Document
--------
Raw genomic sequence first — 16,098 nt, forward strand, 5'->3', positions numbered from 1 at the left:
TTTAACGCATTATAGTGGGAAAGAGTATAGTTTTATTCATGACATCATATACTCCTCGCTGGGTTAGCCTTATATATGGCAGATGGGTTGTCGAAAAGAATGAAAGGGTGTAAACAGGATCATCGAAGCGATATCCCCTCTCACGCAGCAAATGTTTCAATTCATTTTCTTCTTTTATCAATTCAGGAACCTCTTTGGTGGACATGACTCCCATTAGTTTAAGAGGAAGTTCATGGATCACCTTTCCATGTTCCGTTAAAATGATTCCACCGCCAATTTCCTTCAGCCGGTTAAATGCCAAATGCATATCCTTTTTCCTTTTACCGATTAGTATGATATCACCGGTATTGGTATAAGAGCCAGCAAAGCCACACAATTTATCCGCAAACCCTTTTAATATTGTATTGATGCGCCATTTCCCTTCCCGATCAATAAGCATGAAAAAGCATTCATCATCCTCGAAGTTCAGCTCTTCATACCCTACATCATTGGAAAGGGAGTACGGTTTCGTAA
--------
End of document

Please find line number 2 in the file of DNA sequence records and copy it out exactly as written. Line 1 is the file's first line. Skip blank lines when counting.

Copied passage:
TTTAACGCATTATAGTGGGAAAGAGTATAGTTTTATTCATGACATCATATACTCCTCGCTGGGTTAGCCTTATATATGGCAGATGGGTTGTCGAAAAGAATGAAAGGGTGTAAACAGGATCATCGAAGCGATATCCCCTCTCACGCAGCAAATGTTTCAATTCATTTTCTTCTTTTATCAATTCAGGAACCTCTTTGGTGGACATGACTCCCATTAGTTTAAGAGGAAGTTCATGGATCACCTTTCCATGTTCCGTTAAAATGATTCCACCGCCAATTTCCTTCAGCCGGTTAAATGCCAAATGCATATCCTTTTTCCTTTTACCGATTAGTATGATATCACCGGTATTGGTATAAGAGCCAGCAAAGCCACACAATTTATCCGCAAACCCTTTTAATATTGTATTGATGCGCCATTTCCCTTCCCGATCAATAAGCATGAAAAAGCATTCATCATCCTCGAAGTTCAGCTCTTCATACCCTACATCATTGGAAAGGGAGTACGGTTTCGTAA